Blood-Orange Sun – By Brittany Skye Jones

17 min read

The whole world was covered in orange. From the dust covered roads to the vacant cars, the coppery sun seemed to set the world aflame. All was quiet and still. The only sound in the air was the crunching of boots on the old roads, the heavy breathing of my comrades; each thankful for the cool air. Every night the sun set, and every day the sun rose again. The same endless cycle that had been going on from the beginning of time. The world went on, despite the fact that life as we knew it had ended long ago.

“Dan, what’s the water situation?” I asked. He quickly pulled his bag off his shoulder and his face fell. Definitely not a good sign. He shook his head sadly.

“Not good Boss, we have two bottles,” he lifted one from his pack, the water sloshed around in the half empty plastic. “Maybe two and a half.” The plumbing had long since gone dry, leaving homes without an essential source of hydration. We took most of our water from streams and lakes, but the only source of clean water was bottled and that was a rarity. Scavengers had long ago looted more than their fair share of supplies. I looked down and shivered from the tension. Dan shrugged, pulling the bag back on his shoulder. He continued walking and we followed suit. I knew it was difficult for him to hide the worry he felt.

Buck up, I counseled myself. They depend on you. If they knew how worried I was ,these two would lose hope. That was something I could not afford. It wasn’t like I ever meant to play mother to these two, but this world brought parts of you to the surface that you didn’t know existed. As much as they depended on me, I depended on them. They protected me, watched my back, and they carried our supplies. Since we were always moving it was important we could carry as much food and water as possible. We never knew where our next meal was coming from.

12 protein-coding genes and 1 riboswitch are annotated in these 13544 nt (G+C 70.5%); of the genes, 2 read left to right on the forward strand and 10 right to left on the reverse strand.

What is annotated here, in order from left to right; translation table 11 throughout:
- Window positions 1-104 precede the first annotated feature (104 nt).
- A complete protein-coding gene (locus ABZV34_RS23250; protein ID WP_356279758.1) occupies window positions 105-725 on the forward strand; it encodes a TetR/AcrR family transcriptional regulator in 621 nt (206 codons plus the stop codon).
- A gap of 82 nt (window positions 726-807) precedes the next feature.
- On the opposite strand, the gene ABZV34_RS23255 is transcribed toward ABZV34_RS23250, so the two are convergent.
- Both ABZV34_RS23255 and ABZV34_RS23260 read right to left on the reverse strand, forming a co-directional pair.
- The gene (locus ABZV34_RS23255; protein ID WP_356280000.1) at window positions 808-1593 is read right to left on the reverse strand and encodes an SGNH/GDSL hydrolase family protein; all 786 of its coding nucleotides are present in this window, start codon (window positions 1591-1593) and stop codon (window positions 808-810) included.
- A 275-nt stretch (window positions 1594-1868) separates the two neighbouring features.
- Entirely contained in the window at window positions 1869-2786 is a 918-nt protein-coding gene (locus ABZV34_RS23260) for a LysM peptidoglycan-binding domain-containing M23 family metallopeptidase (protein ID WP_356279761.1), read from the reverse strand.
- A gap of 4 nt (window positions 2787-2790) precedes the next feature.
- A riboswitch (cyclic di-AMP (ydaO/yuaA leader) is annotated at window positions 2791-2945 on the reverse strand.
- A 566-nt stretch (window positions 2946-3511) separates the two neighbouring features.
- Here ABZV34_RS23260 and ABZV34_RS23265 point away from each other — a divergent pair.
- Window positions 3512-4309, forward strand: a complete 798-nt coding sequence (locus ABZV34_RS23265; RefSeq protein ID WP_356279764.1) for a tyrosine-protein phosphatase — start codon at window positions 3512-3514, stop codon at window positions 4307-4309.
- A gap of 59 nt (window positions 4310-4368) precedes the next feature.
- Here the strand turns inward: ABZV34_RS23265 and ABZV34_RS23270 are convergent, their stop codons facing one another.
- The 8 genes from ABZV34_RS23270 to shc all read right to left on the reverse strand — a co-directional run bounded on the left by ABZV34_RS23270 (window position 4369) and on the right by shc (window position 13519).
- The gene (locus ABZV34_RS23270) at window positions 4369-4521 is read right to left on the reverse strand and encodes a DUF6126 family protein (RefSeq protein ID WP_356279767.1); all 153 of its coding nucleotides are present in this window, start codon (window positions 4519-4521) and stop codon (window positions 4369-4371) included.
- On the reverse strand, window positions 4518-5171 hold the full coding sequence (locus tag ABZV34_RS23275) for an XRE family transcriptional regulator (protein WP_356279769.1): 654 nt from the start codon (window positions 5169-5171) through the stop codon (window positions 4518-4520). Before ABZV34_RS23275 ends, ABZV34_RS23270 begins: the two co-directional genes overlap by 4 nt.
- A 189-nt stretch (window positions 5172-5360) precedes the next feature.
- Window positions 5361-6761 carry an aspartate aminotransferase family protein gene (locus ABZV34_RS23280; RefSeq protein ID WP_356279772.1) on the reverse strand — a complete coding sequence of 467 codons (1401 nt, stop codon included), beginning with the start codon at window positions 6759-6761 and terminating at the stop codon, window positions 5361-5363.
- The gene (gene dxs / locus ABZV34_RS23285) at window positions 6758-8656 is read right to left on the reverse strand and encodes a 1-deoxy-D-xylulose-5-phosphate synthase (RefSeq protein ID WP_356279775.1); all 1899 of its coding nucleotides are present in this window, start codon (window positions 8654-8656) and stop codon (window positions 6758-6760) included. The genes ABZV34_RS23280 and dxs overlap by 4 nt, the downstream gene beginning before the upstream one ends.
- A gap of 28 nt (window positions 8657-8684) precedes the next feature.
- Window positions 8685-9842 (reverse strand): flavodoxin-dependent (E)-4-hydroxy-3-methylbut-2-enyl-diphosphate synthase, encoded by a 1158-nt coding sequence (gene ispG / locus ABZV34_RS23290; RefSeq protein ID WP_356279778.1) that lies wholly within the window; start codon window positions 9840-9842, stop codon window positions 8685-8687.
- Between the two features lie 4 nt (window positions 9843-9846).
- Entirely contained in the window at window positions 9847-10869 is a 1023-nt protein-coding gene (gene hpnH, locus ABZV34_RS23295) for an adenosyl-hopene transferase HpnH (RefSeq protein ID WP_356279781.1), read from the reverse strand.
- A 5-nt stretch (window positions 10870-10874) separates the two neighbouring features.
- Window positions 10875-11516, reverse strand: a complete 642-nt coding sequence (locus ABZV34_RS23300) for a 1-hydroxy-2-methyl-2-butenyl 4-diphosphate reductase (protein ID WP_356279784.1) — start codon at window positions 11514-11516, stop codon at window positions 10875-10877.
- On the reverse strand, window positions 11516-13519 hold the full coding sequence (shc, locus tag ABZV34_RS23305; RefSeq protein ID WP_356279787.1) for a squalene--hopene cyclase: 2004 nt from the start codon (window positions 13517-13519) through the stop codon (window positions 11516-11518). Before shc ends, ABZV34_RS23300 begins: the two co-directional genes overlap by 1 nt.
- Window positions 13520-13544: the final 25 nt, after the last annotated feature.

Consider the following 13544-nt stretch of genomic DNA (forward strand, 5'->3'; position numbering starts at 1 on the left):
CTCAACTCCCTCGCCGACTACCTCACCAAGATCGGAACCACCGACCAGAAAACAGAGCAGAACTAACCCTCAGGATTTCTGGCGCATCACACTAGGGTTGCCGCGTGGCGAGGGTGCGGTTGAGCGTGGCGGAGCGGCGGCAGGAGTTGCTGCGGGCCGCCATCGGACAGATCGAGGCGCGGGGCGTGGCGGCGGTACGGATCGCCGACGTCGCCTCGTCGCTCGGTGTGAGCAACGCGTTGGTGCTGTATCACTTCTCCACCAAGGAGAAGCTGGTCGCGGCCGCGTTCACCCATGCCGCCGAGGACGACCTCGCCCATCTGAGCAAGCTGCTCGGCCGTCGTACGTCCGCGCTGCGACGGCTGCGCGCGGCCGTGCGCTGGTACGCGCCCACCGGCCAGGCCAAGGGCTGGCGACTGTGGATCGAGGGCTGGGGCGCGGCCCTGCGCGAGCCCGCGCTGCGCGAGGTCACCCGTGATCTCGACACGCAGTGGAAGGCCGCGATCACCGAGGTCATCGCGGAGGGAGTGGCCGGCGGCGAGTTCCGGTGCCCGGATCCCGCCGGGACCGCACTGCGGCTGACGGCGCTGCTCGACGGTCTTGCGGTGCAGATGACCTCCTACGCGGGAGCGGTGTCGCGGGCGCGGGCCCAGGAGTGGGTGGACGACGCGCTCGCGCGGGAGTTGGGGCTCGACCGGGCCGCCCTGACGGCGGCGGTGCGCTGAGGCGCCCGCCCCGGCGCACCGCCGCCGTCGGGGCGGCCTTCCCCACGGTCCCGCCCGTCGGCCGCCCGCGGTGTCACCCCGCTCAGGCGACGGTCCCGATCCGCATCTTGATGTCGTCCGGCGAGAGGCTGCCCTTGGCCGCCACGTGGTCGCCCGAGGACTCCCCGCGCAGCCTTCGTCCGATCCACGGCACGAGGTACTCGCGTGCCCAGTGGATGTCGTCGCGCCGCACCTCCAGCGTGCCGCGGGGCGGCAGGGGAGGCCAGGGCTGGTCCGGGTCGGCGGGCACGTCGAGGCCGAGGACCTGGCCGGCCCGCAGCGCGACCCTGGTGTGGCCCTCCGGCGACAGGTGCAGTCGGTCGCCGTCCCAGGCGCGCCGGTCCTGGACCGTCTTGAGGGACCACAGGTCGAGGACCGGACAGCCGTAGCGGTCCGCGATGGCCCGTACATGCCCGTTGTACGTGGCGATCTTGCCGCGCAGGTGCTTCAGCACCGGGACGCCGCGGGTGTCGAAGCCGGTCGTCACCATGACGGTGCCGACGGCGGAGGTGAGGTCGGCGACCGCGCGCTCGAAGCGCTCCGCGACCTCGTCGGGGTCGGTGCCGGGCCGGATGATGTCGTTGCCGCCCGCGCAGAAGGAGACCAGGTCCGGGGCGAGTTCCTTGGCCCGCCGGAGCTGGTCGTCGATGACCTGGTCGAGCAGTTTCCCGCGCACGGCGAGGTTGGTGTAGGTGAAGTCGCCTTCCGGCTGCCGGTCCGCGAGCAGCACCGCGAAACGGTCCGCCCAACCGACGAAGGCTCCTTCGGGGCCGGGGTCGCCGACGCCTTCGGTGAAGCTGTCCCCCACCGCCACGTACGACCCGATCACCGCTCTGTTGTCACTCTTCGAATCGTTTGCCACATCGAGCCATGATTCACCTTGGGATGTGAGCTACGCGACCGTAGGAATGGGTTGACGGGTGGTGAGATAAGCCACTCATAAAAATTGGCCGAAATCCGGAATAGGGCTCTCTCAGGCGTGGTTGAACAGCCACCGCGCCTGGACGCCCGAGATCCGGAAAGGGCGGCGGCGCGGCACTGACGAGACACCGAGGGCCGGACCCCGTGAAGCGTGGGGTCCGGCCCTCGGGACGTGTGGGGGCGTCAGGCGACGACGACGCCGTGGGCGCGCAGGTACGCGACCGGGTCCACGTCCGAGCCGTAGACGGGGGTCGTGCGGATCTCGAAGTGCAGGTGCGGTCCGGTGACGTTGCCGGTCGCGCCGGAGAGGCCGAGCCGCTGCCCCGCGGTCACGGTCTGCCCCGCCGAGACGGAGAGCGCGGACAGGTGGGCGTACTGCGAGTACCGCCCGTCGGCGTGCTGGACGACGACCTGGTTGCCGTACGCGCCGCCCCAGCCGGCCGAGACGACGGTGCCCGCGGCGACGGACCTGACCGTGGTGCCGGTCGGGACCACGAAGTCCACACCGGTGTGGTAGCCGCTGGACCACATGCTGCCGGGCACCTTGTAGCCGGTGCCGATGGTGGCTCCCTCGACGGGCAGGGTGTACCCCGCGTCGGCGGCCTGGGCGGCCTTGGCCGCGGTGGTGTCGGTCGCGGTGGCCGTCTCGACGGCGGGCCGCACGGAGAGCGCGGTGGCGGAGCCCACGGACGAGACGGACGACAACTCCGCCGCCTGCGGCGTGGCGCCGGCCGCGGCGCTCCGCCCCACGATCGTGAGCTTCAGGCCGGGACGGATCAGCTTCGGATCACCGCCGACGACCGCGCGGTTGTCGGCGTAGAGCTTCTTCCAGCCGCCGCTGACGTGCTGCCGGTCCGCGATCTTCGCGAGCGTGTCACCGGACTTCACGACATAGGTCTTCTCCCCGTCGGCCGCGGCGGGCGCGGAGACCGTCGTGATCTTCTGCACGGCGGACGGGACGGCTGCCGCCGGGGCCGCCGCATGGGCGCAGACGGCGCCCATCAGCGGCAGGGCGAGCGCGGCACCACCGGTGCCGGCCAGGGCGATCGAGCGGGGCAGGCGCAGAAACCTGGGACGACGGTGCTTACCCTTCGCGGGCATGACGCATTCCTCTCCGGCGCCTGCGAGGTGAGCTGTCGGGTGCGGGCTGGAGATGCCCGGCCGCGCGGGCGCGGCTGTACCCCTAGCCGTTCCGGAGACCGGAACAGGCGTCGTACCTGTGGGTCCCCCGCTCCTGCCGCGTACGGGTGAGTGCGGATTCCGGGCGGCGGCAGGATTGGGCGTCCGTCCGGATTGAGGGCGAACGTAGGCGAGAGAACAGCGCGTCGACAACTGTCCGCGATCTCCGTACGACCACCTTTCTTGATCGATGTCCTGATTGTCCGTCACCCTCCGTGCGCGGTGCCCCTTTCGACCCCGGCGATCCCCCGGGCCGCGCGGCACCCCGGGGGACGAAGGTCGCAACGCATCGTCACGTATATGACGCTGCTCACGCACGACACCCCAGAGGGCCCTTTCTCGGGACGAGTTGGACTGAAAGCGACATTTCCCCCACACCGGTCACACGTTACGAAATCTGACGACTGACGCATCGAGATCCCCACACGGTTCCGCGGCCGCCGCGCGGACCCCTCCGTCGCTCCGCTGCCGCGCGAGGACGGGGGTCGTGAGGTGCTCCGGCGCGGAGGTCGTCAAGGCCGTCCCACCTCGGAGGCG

“Quit moping,” my voice was hard, as if I was commanding it of them. These two had been around me long enough to know differently. “We always find our way, we have so far.” They didn’t respond, but they didn’t have to. We were all thinking it, dreading it. When would our luck finally run short?

I eyed Luke as he rubbed his chest for the umpteenth time this evening. I was worried about him. Unlike Dan who held no secrets, Luke was the type to keep things to himself. He was definitely hiding something. I just prayed that it wasn’t something that would hurt us in the end. Night was quickly approaching, if we didn’t hole up soon, we would lose precious light to set up camp. Preparations were mandatory, once that sun fell this place would become hell.

“Hey Boss!” I was brought back to reality by Dan’s call. “Looks like a convenience store, about a mile up the road!” Without being told, he ran ahead to scout it out. I knew I should be excited. A gas station like that meant that there could be supplies, but chances were, the looters had drank it dry. If nothing else, it would be a roof over our heads for the night. We hustled up the hill.